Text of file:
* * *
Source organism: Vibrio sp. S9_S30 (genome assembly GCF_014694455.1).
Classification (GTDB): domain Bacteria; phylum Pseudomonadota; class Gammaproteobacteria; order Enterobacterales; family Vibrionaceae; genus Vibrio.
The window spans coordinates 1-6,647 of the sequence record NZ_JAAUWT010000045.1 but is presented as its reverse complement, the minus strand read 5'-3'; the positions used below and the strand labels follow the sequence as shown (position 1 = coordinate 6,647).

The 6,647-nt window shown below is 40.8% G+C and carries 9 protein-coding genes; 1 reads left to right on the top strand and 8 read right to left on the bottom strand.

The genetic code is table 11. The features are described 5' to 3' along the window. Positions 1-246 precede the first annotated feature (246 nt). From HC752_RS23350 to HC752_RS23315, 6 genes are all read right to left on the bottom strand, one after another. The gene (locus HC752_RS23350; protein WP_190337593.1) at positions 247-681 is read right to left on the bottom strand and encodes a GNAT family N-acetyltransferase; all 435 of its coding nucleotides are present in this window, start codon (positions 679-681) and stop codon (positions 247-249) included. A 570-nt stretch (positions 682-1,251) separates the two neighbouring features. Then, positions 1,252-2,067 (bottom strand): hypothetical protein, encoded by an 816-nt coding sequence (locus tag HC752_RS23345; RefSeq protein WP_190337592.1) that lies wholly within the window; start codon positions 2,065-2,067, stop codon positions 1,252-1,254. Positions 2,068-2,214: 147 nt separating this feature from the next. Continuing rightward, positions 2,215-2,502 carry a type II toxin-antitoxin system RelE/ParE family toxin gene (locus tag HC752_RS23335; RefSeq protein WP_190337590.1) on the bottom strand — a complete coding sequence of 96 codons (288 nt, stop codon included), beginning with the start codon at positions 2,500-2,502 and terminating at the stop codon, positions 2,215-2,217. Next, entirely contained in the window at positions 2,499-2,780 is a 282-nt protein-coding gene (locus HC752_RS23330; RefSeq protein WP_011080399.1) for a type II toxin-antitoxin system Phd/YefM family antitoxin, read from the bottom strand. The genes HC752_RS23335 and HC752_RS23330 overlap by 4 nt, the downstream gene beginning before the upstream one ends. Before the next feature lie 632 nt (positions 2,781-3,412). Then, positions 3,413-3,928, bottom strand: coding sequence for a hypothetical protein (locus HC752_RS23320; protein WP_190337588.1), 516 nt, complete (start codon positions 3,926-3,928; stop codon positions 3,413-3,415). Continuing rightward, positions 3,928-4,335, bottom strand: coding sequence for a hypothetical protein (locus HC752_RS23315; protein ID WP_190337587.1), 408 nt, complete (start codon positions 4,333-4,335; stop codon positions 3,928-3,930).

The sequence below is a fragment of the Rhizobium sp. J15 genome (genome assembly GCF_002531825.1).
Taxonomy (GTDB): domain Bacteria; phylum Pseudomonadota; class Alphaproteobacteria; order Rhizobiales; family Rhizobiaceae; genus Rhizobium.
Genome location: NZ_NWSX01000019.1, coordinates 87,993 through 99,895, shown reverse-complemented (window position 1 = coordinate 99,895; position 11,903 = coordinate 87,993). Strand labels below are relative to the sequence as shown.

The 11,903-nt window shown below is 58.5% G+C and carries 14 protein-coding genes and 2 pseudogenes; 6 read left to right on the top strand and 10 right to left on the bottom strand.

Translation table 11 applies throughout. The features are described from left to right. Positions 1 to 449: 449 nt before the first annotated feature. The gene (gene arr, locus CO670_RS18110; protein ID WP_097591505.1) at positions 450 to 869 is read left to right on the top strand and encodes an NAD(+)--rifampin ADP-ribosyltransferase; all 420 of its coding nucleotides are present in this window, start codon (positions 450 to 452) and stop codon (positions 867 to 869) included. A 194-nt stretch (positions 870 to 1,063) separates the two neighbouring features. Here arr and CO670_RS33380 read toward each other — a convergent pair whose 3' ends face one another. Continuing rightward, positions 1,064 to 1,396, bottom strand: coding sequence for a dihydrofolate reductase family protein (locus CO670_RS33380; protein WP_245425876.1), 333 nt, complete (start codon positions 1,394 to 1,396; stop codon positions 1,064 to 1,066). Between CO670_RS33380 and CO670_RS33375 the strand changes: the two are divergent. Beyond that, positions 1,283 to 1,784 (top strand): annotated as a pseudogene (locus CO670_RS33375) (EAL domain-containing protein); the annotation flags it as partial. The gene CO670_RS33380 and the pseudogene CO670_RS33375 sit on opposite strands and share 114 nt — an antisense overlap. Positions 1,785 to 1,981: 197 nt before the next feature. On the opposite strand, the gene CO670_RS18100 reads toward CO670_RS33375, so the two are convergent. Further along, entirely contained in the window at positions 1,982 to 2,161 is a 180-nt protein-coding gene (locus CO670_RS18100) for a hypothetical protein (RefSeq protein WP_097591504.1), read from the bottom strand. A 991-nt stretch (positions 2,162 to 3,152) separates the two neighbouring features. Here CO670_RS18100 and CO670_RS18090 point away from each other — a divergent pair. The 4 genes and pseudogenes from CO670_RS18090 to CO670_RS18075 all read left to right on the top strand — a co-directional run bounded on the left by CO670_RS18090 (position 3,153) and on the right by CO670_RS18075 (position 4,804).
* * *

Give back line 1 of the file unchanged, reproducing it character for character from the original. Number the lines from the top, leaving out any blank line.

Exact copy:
Source organism: Vibrio sp. S9_S30 (genome assembly GCF_014694455.1).